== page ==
Top Russian Scientists Lured to the U.S.

But the rush to exploit a previously untapped source of talent has not been without problems

Minneapolis, Minnesota -- Marvin L. Marshak had a problem -- an enviable one, perhaps, for a university administrator. As head of the School of Physics and Astronomy at the University of Minnesota here, he was given a $2-million endowment, with which he planned to create a theoretical-physics institute.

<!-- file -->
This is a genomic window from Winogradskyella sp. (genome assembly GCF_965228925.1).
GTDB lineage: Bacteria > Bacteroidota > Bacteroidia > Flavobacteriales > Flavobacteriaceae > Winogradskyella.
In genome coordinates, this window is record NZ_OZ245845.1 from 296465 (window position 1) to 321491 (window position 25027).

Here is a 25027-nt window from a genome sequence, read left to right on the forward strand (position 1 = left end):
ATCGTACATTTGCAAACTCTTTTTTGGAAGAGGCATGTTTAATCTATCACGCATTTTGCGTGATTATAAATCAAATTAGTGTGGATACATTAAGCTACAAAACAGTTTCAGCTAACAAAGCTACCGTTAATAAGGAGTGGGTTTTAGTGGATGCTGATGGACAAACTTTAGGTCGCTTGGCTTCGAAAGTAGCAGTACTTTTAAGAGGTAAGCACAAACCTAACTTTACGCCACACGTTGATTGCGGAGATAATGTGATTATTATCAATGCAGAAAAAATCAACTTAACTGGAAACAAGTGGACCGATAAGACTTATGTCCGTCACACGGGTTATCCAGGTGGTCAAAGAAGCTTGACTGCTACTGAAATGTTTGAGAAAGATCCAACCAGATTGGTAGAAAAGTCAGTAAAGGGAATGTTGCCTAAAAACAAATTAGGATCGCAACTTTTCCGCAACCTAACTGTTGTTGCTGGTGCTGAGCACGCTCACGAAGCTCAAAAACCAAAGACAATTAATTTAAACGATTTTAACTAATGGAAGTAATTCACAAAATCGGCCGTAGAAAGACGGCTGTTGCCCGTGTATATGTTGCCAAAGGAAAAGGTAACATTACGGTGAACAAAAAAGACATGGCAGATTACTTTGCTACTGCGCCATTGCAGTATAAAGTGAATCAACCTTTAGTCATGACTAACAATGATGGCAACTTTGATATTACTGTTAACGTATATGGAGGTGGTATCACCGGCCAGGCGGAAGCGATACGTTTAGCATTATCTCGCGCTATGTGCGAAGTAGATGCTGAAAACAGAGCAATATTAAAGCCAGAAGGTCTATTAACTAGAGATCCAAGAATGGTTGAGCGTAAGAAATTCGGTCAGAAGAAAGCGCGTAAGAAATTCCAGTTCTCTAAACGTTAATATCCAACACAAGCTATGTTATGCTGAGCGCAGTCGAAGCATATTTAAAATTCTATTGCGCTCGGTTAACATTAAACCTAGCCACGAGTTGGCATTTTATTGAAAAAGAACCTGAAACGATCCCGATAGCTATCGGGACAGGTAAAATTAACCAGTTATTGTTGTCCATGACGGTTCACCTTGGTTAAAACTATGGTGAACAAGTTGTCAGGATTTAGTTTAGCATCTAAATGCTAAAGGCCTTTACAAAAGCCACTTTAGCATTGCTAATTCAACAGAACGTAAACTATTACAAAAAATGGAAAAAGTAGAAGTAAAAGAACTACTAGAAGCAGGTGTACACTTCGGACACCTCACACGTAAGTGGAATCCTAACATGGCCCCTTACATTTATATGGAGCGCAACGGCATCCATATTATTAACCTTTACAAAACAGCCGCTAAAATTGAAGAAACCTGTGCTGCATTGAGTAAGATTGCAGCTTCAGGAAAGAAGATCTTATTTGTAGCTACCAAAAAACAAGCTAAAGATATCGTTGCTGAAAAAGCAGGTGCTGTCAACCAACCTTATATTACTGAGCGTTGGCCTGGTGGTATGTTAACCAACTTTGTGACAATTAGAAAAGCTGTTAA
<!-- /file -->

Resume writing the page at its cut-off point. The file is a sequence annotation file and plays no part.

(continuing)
But when he tried for two years to hire the institute's first "superstar" -- a top-notch theorist who could attract other leading researchers to the faculty -- all of his American